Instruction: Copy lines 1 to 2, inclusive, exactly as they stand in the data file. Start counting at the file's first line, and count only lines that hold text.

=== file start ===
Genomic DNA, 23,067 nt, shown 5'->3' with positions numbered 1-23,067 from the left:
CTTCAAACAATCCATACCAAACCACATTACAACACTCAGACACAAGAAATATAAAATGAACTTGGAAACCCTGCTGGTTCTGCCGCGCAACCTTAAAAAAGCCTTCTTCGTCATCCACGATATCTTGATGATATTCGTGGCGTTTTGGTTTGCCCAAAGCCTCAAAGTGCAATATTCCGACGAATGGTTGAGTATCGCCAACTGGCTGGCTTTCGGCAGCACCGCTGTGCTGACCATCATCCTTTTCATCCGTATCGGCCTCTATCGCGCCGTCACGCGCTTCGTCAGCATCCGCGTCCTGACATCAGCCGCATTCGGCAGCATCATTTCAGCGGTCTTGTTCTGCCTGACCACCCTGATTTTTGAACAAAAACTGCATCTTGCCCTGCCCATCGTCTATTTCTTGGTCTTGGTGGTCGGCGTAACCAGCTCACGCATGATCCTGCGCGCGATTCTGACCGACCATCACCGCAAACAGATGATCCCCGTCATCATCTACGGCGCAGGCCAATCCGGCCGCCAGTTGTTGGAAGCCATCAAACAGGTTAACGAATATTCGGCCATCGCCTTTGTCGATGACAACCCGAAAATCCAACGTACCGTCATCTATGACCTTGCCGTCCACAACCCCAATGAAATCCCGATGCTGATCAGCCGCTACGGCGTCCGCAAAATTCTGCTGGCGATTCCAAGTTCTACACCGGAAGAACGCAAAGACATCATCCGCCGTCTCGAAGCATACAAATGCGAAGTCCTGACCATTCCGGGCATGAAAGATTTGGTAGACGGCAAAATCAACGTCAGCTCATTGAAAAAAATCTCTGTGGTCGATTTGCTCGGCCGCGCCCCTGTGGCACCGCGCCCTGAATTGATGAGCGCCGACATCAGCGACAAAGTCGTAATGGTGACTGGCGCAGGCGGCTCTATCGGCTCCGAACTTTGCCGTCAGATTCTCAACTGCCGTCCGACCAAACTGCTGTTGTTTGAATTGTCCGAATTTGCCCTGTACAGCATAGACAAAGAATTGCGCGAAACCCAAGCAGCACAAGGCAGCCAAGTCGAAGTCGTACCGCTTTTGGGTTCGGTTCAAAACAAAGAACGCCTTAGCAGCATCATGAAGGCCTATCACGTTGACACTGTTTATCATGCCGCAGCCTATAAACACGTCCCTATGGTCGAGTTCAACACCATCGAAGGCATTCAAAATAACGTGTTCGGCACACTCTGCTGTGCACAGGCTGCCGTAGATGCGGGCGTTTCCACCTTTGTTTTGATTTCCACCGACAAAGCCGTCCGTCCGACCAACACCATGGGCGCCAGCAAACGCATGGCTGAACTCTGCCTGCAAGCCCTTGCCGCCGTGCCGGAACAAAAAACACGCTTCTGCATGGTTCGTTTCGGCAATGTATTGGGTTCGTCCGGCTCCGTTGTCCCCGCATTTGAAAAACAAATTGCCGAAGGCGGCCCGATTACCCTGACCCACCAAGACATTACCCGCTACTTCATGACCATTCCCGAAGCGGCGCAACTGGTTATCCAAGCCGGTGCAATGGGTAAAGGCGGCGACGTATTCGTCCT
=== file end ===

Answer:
Genomic DNA, 23,067 nt, shown 5'->3' with positions numbered 1-23,067 from the left:
CTTCAAACAATCCATACCAAACCACATTACAACACTCAGACACAAGAAATATAAAATGAACTTGGAAACCCTGCTGGTTCTGCCGCGCAACCTTAAAAAAGCCTTCTTCGTCATCCACGATATCTTGATGATATTCGTGGCGTTTTGGTTTGCCCAAAGCCTCAAAGTGCAATATTCCGACGAATGGTTGAGTATCGCCAACTGGCTGGCTTTCGGCAGCACCGCTGTGCTGACCATCATCCTTTTCATCCGTATCGGCCTCTATCGCGCCGTCACGCGCTTCGTCAGCATCCGCGTCCTGACATCAGCCGCATTCGGCAGCATCATTTCAGCGGTCTTGTTCTGCCTGACCACCCTGATTTTTGAACAAAAACTGCATCTTGCCCTGCCCATCGTCTATTTCTTGGTCTTGGTGGTCGGCGTAACCAGCTCACGCATGATCCTGCGCGCGATTCTGACCGACCATCACCGCAAACAGATGATCCCCGTCATCATCTACGGCGCAGGCCAATCCGGCCGCCAGTTGTTGGAAGCCATCAAACAGGTTAACGAATATTCGGCCATCGCCTTTGTCGATGACAACCCGAAAATCCAACGTACCGTCATCTATGACCTTGCCGTCCACAACCCCAATGAAATCCCGATGCTGATCAGCCGCTACGGCGTCCGCAAAATTCTGCTGGCGATTCCAAGTTCTACACCGGAAGAACGCAAAGACATCATCCGCCGTCTCGAAGCATACAAATGCGAAGTCCTGACCATTCCGGGCATGAAAGATTTGGTAGACGGCAAAATCAACGTCAGCTCATTGAAAAAAATCTCTGTGGTCGATTTGCTCGGCCGCGCCCCTGTGGCACCGCGCCCTGAATTGATGAGCGCCGACATCAGCGACAAAGTCGTAATGGTGACTGGCGCAGGCGGCTCTATCGGCTCCGAACTTTGCCGTCAGATTCTCAACTGCCGTCCGACCAAACTGCTGTTGTTTGAATTGTCCGAATTTGCCCTGTACAGCATAGACAAAGAATTGCGCGAAACCCAAGCAGCACAAGGCAGCCAAGTCGAAGTCGTACCGCTTTTGGGTTCGGTTCAAAACAAAGAACGCCTTAGCAGCATCATGAAGGCCTATCACGTTGACACTGTTTATCATGCCGCAGCCTATAAACACGTCCCTATGGTCGAGTTCAACACCATCGAAGGCATTCAAAATAACGTGTTCGGCACACTCTGCTGTGCACAGGCTGCCGTAGATGCGGGCGTTTCCACCTTTGTTTTGATTTCCACCGACAAAGCCGTCCGTCCGACCAACACCATGGGCGCCAGCAAACGCATGGCTGAACTCTGCCTGCAAGCCCTTGCCGCCGTGCCGGAACAAAAAACACGCTTCTGCATGGTTCGTTTCGGCAATGTATTGGGTTCGTCCGGCTCCGTTGTCCCCGCATTTGAAAAACAAATTGCCGAAGGCGGCCCGATTACCCTGACCCACCAAGACATTACCCGCTACTTCATGACCATTCCCGAAGCGGCGCAACTGGTTATCCAAGCCGGTGCAATGGGTAAAGGCGGCGACGTATTCGTCCT